In a traditional art historical model, MAG’s second-floor galleries begin with an ancient gallery that showcases Greek, Etruscan, Roman, and Egyptian works, highlighted with a set of painted Egyptian coffins that occupy the center of the gallery. The adjacent medieval gallery includes textiles, sculpture, painting, and metalwork from early European Christendom. Newly conserved tapestries are among the highlights of the Renaissance Gallery, and the adjacent Fountain Court features Baroque paintings and sculpture, including works by Anthony van Dyck, El Greco, and Luca Giordano. The 17th-century gallery showcases Old Master painting and decorative arts from The Netherlands and Flanders; many come from the private collection of Kodak founder George Eastman. The 18th-century collection is strong in British, French, and Swiss portraiture including works by Thomas Gainsborough, Hyacinthe Rigaud, and Angelica Kauffmann, while the 19th- and early 20th-century gallery features work from the Barbizon and Hague schools. In the adjacent 19th-century gallery are masterpieces by modern painters such as Paul Cezanne, Claude Monet, and Edouard Vuillard. The nearby Asian Art gallery showcases the museum’s representative collection of paintings, sculpture, and applied arts of the multiple eras and cultures of East and South Asia. A few steps away, the At the Crossroads gallery brings together a small group of works from the ancient Middle East and the Islamic world. This gallery, installed in 2008, incorporated Islamic works of art into the permanent collection display for the first time. Select works, including a Quran and an Islamic calligraphic architectural frieze from India, were acquired to better contextualize this initiative.

A BRIEF OVERVIEW OF THE FIRST-FLOOR GALLERIES (1960s AND 1980s BUILDING ADDITIONS)

The first-floor galleries begin with the American collection from the colonial period, progressing through the 19th century and into the present day. Highlights of the collection include 19th and 20th century masterpieces of American landscape and realist painting, with paintings by Asher B. Durand, Winslow Homer, and Lilly Martin Spencer; early 20th-century works of realism and modernism, including masterpieces by Thomas Hart Benton, Elizabeth Catlett, Stuart Davis, Jacob Lawrence, Georgia O’Keeffe, and John Sloan; a major collection of sculptures by Gaston Lachaise; and late-20th century masterworks by Josef Albers, Helen Frankenthaler, Hans Hofmann, Isamu Noguchi, and Jackson Pollock. MAG’s folk and applied arts include early Rochester-area portraits by itinerant artists, vernacular sculpture, trade signs and weathervanes, as well as a Grandma Moses landscape. Works of contemporary craft art are exhibited in cases nearby.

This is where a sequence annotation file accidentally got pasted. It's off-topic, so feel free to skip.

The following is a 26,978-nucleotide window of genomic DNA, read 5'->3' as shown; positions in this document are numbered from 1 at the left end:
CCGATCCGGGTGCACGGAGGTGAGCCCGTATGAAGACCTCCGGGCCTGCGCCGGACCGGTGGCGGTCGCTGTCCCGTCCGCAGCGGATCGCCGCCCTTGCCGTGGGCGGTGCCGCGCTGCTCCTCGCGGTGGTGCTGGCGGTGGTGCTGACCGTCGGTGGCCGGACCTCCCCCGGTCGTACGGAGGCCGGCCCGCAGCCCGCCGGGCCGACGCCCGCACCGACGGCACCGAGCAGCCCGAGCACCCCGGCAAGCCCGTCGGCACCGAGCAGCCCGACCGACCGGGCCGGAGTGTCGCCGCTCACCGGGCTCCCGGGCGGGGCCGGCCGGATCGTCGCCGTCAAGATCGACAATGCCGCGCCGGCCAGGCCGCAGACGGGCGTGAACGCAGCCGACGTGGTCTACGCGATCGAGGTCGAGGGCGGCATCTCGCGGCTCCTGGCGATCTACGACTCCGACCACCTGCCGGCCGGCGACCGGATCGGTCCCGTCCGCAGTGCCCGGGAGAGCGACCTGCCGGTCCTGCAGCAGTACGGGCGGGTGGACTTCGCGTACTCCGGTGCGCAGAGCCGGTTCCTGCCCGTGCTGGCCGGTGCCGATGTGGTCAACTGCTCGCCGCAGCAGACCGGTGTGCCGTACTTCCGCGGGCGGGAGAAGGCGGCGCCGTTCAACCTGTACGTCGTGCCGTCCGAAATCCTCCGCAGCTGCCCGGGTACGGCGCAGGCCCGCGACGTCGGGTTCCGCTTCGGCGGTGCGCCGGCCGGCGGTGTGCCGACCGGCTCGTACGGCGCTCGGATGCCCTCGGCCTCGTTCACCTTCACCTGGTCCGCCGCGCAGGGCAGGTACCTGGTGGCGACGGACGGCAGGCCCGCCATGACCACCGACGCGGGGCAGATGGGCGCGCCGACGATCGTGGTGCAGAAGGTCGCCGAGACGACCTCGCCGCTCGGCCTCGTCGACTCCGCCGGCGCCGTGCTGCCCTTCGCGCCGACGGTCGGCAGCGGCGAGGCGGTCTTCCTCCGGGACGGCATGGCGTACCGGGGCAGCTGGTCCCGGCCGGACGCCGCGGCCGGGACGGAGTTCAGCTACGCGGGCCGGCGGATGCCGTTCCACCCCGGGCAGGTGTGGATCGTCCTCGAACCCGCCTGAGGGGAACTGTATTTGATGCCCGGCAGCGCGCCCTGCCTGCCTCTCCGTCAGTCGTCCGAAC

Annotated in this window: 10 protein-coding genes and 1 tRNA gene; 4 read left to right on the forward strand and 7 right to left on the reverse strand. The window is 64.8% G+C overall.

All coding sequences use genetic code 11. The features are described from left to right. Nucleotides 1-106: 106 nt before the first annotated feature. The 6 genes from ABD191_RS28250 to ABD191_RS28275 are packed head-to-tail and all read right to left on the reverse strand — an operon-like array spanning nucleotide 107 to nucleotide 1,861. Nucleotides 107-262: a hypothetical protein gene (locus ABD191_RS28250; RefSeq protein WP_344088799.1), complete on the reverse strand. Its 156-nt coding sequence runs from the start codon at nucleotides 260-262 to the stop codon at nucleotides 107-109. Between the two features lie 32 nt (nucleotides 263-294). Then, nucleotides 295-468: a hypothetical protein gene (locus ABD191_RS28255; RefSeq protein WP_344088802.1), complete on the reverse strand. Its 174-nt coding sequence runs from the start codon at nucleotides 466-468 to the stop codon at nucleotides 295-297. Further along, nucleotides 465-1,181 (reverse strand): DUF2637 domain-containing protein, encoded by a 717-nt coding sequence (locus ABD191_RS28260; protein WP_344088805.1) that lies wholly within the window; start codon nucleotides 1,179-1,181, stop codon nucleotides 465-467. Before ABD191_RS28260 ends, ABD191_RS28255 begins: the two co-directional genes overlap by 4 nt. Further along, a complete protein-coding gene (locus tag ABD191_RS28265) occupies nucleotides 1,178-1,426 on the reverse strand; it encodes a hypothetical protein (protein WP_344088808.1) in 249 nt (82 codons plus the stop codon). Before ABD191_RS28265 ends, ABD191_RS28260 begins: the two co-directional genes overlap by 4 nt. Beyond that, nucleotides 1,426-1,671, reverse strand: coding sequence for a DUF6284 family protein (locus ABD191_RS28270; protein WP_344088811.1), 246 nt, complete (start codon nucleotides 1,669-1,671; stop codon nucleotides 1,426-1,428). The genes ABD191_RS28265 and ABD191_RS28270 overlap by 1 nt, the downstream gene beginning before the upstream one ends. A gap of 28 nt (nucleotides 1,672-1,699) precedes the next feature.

The current Arts of Africa, Oceania, and the Americas gallery brings together cultural objects created for both ceremonial and everyday use, including a major work by Yoruba sculptor Olowe of Ise. A unique set of problems with this gallery is at the heart of MAG’s current collection planning; it is addressed in greater detail below in 2020–2025 IN FOCUS: PROBLEMS IN MAG’S CULTURAL COLLECTIONS OF INDIGENOUS ART OF THE AMERICAS, AFRICA, AND OCEANIA.

WORKING TO REDRESS THE IMBALANCES

Like most museums founded in the 19th and early 20th centuries throughout the U.S., MAG’s collections placed the arts of Europe and upper-class America at the forefront. A product of their time, these collections were to a great extent shaped by the historical inequities created by systemic colonialism, racism, and sexism. One result is the omission or marginalization of BIPOC (Black, Indigenous, People of Color), women, and LGBTQ+ (Lesbian, Gay, Bisexual, Transgender, Queer/Questioning) artists.


2015–2020 IN FOCUS: IMPROVEMENTS IN CONTEMPORARY ART
The efforts made by MAG staff in recent decades to better balance the collection with women artists, BIPOC artists, and LGBTQ+ artists took on even greater urgency in 2015. That year, MAG’s strategic plan established the collections-specific objectives to strengthen the museum’s contemporary holdings and to build, balance, and interpret the collection to reflect the museum’s diverse and expanding audience as reflected in the Rochester community. Acquisitions during this period were intended not only to enhance the diversity of artists represented by race, but also by gender identity, ethnicity, age, and socioeconomic status. The contemporary galleries on the first floor feature a number of these recent acquisitions. An additional contemporary collecting focus extended historical and aesthetic narratives already present in the collection. This initiative continues to be advanced by juxtaposing contemporary work with historical material in our permanent collection galleries.